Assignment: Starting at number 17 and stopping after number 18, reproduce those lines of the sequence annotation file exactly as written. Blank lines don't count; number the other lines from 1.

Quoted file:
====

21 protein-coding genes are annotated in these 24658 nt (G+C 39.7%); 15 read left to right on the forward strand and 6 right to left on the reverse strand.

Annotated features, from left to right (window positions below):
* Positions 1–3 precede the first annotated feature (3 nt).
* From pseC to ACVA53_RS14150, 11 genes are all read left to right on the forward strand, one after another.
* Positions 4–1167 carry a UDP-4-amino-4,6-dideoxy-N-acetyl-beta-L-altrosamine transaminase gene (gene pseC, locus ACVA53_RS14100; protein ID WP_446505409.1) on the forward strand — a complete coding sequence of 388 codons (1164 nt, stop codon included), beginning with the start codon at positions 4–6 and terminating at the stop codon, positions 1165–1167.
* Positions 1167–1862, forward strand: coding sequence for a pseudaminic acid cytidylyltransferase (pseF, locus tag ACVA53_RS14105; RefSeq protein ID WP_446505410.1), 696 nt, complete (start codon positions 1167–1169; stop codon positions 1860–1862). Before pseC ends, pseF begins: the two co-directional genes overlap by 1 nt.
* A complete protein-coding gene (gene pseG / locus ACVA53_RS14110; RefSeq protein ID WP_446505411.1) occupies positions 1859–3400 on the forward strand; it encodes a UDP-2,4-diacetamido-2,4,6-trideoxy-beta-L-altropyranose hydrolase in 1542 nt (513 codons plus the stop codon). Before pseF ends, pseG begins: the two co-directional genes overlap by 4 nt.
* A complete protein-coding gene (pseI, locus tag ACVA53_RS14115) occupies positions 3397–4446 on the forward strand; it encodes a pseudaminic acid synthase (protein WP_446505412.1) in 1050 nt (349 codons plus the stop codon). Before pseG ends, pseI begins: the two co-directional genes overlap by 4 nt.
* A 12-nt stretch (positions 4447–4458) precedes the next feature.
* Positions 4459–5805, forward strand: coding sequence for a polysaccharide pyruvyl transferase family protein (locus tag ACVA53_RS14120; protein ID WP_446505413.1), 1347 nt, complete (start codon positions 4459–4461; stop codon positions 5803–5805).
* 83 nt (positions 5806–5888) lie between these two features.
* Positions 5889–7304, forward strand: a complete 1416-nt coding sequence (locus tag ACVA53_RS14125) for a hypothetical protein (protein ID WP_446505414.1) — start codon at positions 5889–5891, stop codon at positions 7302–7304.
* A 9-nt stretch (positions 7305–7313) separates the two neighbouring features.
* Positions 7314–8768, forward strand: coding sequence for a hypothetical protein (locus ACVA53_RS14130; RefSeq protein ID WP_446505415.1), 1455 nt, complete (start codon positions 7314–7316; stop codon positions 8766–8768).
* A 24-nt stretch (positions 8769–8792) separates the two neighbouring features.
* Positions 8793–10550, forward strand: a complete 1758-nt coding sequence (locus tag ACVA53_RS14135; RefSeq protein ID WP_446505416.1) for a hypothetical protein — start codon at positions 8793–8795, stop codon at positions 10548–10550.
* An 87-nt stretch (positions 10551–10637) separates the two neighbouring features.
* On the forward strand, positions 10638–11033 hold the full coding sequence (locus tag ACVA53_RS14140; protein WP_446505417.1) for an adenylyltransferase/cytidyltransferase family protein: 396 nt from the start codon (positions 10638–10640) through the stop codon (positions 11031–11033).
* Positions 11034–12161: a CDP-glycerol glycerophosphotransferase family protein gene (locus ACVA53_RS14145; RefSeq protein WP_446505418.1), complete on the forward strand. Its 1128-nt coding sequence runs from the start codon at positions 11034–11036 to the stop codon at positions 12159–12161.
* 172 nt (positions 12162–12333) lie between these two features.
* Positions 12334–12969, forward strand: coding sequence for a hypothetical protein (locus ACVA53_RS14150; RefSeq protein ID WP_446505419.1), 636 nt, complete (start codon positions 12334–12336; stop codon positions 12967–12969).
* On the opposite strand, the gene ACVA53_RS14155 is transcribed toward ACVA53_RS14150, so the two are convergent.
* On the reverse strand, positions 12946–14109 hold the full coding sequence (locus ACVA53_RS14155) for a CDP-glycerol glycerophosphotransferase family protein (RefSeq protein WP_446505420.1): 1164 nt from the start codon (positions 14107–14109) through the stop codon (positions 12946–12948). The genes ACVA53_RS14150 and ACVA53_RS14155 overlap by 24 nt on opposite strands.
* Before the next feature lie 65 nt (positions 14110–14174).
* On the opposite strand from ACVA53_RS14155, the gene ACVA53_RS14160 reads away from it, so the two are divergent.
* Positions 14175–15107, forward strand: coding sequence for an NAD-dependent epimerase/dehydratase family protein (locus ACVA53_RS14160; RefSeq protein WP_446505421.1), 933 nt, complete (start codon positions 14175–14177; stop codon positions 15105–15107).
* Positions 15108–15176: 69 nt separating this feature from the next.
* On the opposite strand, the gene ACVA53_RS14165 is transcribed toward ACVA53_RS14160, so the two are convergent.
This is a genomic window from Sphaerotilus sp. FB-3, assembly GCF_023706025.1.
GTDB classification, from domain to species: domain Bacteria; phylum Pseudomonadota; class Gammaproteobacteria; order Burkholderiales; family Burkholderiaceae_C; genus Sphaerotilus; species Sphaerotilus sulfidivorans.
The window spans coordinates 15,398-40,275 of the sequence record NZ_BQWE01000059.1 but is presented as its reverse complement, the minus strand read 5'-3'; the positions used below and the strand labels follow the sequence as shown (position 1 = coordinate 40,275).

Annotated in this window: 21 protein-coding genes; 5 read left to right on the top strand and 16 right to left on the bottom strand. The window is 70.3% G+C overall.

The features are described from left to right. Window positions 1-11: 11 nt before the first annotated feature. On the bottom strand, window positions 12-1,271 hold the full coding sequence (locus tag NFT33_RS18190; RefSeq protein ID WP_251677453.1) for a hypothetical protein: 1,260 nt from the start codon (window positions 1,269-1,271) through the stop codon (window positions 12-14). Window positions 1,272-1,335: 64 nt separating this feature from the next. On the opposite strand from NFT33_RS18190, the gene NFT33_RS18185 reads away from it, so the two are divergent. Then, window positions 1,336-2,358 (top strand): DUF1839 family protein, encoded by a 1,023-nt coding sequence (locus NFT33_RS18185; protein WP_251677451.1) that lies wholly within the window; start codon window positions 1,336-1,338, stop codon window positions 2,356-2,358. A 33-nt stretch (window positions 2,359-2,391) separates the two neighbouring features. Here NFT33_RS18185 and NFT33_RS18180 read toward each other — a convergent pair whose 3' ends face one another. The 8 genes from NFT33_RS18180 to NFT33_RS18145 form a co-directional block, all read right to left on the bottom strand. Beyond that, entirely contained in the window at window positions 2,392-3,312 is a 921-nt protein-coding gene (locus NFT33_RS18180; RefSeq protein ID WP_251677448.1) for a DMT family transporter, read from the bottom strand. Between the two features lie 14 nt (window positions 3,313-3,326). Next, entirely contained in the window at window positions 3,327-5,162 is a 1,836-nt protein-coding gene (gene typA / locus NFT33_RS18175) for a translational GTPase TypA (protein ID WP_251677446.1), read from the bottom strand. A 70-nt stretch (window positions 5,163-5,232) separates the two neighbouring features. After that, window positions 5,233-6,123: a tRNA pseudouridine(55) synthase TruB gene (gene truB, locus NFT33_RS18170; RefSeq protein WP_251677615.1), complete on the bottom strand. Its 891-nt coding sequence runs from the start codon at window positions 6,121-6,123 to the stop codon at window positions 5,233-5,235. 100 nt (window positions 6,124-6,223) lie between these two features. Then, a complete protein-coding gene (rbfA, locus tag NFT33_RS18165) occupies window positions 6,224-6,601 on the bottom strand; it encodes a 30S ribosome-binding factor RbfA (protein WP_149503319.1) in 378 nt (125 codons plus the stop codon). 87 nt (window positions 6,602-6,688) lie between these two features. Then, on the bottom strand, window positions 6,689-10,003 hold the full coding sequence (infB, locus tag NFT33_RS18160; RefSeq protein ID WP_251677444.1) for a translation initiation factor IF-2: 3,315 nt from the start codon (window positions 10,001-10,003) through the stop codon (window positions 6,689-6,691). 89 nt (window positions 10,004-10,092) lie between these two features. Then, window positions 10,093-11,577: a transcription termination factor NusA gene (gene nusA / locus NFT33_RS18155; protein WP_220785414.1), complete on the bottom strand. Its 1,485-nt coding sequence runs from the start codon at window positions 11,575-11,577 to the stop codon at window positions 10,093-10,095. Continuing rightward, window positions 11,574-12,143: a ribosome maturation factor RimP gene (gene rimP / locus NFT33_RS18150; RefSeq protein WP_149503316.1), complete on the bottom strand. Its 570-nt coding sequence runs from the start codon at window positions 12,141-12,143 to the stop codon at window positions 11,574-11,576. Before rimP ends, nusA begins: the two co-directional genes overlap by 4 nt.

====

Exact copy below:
* An 87-nt stretch (positions 10551–10637) separates the two neighbouring features.
* On the forward strand, positions 10638–11033 hold the full coding sequence (locus tag ACVA53_RS14140; protein WP_446505417.1) for an adenylyltransferase/cytidyltransferase family protein: 396 nt from the start codon (positions 10638–10640) through the stop codon (positions 11031–11033).